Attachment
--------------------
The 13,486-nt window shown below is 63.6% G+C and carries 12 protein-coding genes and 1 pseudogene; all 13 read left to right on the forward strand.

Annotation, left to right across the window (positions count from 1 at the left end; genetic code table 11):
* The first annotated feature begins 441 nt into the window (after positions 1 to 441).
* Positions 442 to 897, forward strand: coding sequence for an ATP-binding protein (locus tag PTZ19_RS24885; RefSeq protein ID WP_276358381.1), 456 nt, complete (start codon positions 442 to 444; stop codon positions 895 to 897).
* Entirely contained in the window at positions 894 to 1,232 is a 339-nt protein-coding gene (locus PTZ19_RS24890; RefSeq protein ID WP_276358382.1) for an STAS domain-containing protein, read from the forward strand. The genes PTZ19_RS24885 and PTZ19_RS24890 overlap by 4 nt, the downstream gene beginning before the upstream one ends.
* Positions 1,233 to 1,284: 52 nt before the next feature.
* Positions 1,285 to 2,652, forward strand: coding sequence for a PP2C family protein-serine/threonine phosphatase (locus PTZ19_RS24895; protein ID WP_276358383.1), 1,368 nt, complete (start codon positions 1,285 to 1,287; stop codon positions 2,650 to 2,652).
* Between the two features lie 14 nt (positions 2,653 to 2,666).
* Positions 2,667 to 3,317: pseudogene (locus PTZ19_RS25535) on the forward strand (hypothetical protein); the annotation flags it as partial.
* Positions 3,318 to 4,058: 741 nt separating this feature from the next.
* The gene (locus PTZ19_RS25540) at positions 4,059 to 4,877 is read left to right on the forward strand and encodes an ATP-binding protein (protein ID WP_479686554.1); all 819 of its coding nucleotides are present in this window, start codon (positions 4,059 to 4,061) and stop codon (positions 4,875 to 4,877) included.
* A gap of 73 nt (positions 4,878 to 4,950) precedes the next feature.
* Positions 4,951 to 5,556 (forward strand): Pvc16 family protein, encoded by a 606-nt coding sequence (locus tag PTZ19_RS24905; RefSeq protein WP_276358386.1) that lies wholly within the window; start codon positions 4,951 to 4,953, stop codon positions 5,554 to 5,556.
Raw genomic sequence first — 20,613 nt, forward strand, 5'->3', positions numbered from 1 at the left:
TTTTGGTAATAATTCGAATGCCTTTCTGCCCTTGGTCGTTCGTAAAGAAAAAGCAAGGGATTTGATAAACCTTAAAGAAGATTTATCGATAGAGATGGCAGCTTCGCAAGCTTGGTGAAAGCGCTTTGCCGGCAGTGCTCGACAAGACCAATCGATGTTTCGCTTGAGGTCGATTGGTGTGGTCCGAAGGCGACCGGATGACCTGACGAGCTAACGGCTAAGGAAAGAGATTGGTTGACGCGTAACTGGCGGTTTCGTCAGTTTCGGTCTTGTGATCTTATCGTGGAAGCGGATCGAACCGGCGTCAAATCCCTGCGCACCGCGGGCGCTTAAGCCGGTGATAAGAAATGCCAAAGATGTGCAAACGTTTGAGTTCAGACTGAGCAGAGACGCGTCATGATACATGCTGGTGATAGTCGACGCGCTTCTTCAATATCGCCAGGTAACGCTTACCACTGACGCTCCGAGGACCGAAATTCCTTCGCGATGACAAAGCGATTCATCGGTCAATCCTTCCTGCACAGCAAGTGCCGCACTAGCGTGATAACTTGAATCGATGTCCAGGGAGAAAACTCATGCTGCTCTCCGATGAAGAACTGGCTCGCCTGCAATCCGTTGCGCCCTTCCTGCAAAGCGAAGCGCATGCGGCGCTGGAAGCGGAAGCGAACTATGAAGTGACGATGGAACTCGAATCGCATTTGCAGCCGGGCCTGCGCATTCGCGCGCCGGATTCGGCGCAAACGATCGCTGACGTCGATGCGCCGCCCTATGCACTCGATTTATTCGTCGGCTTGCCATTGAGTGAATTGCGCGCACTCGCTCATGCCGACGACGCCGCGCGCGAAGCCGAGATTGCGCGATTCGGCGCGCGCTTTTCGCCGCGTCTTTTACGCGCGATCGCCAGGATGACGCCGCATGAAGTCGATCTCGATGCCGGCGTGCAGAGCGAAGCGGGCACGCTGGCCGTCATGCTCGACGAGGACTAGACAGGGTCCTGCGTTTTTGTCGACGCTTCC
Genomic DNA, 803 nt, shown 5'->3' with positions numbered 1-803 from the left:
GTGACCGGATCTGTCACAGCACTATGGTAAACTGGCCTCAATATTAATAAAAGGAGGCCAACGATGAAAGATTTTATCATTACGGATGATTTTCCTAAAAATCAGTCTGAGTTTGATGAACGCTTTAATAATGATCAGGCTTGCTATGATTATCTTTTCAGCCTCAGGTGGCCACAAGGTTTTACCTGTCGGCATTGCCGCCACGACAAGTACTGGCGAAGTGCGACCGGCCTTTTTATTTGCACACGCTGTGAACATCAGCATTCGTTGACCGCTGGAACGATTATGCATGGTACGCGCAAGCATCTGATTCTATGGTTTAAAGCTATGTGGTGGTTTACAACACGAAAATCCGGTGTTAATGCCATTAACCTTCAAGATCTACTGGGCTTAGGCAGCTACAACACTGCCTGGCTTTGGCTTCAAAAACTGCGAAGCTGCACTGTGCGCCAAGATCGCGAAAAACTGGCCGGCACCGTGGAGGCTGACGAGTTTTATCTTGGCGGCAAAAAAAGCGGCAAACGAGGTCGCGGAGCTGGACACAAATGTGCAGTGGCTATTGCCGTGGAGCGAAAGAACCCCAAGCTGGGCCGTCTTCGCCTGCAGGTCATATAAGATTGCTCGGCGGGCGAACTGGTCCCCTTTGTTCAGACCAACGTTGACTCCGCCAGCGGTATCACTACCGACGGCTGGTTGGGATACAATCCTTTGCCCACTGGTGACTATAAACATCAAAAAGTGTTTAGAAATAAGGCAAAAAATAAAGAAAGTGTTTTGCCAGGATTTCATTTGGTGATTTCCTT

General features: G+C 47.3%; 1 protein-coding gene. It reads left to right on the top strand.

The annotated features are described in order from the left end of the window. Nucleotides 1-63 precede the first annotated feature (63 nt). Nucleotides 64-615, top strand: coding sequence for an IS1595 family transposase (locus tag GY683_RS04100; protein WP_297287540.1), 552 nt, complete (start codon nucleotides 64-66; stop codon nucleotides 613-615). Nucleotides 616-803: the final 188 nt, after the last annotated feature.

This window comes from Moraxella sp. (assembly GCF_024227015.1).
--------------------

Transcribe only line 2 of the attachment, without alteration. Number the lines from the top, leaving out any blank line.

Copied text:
Annotation, left to right across the window (positions count from 1 at the left end; genetic code table 11):